The run for the White House is capturing most of the press play. But the political pot is also brewing in the District of Columbia. How much? Get a load of this. Which D.C. Council member recently announced to a public gathering: "I want you to know, I support this mayor. I support his program. I want him to succeed"? You'll never guess!

It was Kevin Chavous, Ward 7 council member, and since last September's stinging defeat in the Democratic mayoral primary, an unabashed critic of Mayor Tony Williams.

The occasion was the Hillcrest Community Civic Association's 10th anniversary gala on Sept. 17. Hillcrest, which is east of the Anacostia River, happens to be where Chavous lives. It's also the community where some of Chavous's neighbors launched the successful movement to draft Tony Williams for mayor.

A quick peek at the calendar may help explain Chavous's public embrace of the mayor, who also was seated at his table. The D.C. Democratic primary is next year. Although Chavous won every precinct in Ward 7 in last year's race, he still has some missionary work to do following his bitter primary fight. Convincing the sellout crowd that his wounds have healed, and that now he and Williams are closer than two pages in a book, was a way to start. But as one skeptical guest seated across the table from me muttered under her breath, "Kevin's running."

Chavous wasn't the only one politicking. He had to share the evening with Greg Rhett, an economic development consultant and former Marshall Heights Community Development Organization official. Rhett, an unsuccessful candidate in last year's Democratic At-Large council primary, has been popping up all over Ward 7 in recent months. While he spent the evening shmoozing with the guests, his associates talked up his candidacy, making it sound all but certain that a Rhett-Chavous contest was in the offing next year, provided the field doesn't get crowded, which would then make Chavous hard to beat.

The Hillcrest gala also provided evidence that Chavous isn't the only incumbent who may be hearing footsteps. The event attracted Bill Rice, the former writer for the Northwest Current weekly newspaper and ex-federal employee who ran a close fourth last year in a field of 10 Democratic At-Large council candidates.

Rice is eyeing a run against two other losing candidates in last year's mayor's race -- Harold Brazil (D-At Large) and Carol Schwartz (R-At Large). Both are also up for reelection in 2000.

"I'm certainly considering the possibility of running next year," Rice said in an interview this week. He regards the 11,087 votes he won, along with victories in wards 2 and 6 and a good Ward 1 showing, as major assets. He also said his campaign is debt free. If he runs, Rice must decide whether to challenge Brazil in the Democratic primary or wait for the November general election and take on Republican Carol Schwartz.

Brazil is thought by many to be the most vulnerable because of his poor showing in the mayoral primary. He polled only 4 percent of the vote, while Williams ran away from the field of seven candidates with 50 percent. Schwartz is not home free, either. Even though she is careful to disassociate herself from her party's national excesses and is a proven vote-getter in the District, the GOP's heavy-handed treatment of the city on Capitol Hill won't make Schwartz's Republican label very attractive in many city precincts.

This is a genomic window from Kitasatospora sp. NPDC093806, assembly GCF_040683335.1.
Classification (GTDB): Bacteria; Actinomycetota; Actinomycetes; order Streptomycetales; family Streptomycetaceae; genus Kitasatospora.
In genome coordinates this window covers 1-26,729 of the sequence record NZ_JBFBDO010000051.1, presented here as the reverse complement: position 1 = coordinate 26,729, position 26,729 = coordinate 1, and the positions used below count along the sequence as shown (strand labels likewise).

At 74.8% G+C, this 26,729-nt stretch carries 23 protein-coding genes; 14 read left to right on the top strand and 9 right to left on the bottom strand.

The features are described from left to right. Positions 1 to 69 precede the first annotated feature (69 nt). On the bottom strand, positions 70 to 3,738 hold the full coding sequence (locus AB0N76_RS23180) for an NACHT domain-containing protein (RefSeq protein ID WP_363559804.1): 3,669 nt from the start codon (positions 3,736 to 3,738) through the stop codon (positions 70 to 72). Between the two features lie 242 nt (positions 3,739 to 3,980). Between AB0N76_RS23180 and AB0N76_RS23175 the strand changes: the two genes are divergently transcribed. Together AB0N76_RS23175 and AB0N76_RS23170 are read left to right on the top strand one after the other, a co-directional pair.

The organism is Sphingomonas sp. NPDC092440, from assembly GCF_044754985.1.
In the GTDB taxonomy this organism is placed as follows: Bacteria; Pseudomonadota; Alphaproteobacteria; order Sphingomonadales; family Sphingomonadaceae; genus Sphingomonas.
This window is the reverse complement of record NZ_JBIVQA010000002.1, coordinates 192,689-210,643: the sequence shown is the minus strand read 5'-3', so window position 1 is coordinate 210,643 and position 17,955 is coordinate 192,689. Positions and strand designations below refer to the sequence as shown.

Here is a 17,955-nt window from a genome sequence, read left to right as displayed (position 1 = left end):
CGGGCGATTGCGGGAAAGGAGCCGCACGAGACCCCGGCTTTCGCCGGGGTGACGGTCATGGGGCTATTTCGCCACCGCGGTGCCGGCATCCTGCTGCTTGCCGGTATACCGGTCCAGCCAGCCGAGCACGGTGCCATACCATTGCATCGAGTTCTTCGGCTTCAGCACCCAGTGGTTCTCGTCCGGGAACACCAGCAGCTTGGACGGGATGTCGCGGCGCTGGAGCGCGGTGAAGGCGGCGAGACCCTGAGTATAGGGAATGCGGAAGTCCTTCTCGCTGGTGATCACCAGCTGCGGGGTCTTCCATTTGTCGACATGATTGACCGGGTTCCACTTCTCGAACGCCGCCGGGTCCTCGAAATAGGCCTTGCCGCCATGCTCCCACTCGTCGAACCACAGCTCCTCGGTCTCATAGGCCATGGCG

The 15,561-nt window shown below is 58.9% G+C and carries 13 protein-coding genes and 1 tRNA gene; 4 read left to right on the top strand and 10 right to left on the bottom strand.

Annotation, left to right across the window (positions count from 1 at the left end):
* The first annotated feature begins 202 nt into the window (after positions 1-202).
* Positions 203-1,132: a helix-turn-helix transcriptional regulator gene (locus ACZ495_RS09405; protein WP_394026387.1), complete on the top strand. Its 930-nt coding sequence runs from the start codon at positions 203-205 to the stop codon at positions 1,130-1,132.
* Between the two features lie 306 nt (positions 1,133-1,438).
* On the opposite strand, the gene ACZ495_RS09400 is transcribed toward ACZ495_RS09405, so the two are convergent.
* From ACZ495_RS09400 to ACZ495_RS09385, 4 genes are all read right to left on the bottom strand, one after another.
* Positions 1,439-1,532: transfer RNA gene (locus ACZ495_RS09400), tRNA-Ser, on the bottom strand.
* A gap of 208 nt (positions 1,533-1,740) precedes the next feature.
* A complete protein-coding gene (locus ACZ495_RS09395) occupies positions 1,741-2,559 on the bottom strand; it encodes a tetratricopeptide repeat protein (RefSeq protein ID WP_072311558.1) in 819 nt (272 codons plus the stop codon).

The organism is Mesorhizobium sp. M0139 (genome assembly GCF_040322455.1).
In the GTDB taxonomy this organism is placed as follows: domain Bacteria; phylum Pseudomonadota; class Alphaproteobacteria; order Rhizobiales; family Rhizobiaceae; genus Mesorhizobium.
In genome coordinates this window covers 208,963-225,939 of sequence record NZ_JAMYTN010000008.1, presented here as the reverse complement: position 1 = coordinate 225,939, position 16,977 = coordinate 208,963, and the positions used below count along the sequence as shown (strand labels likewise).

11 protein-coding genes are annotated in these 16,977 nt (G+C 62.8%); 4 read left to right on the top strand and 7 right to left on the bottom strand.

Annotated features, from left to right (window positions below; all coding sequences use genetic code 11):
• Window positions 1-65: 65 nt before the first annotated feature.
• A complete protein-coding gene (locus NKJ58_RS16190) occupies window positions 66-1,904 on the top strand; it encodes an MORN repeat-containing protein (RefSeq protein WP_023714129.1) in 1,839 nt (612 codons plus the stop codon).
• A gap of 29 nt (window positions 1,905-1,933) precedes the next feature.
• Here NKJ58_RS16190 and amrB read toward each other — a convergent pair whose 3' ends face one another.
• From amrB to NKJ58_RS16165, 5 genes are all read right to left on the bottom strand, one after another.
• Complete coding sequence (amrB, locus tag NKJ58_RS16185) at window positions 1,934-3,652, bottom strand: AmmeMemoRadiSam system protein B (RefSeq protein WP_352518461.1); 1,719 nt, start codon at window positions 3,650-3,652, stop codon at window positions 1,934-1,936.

On the other hand, Chavous, Brazil and Schwartz should trade places with their mayoral opponent and council colleague, Jack Evans (D-Ward 2).

While it's not hard to find Ward 2 residents from Foggy Bottom to Shaw willing to explain why Evans deserves a one-way ticket to political oblivion, no one has stepped forward to take him on. Maybe it's because Evans is no slouch when it comes to ward politics, has a good legislative record on which to run and has an enthusiastic campaign organization to back him up. This week Ward 2 Democratic Party Chairman B. Warren "Bud" Lane said that while he thinks the lack of competition isn't good for the ward, "Jack appears to have a free ride." Evans said yesterday that he's taking nothing for granted and is gearing up to go all out this fall.

Democrats Charlene Drew Jarvis (Ward 4) and Sandy Allen (Ward 8) also must face the voters next year. At this stage, neither has a major opponent on the horizon.

Ward 4 school board member Dwight Singleton seemed a likely Jarvis challenger in the Democratic primary. But then he emerged as a major actor in the coup d'etat against the school board president and came across as, well, sort of scary. Ward 4 voters now aren't sure what they have on their hands.

And speaking of fear, Sandy Allen seems frightened to death of a Cora Masters Barry primary challenge -- which is about as likely to happen as a mule breaking out in song.

So as you can see, there's some stirring out there on the local hustings. And Chavous? During a break in the education committee public hearing that he was chairing yesterday, he said -- of no one in particular -- "I welcome every challenge, but I don't fear any challenger." Got that, Rhett?

Keep Iowa and New Hampshire. The action's gonna be here.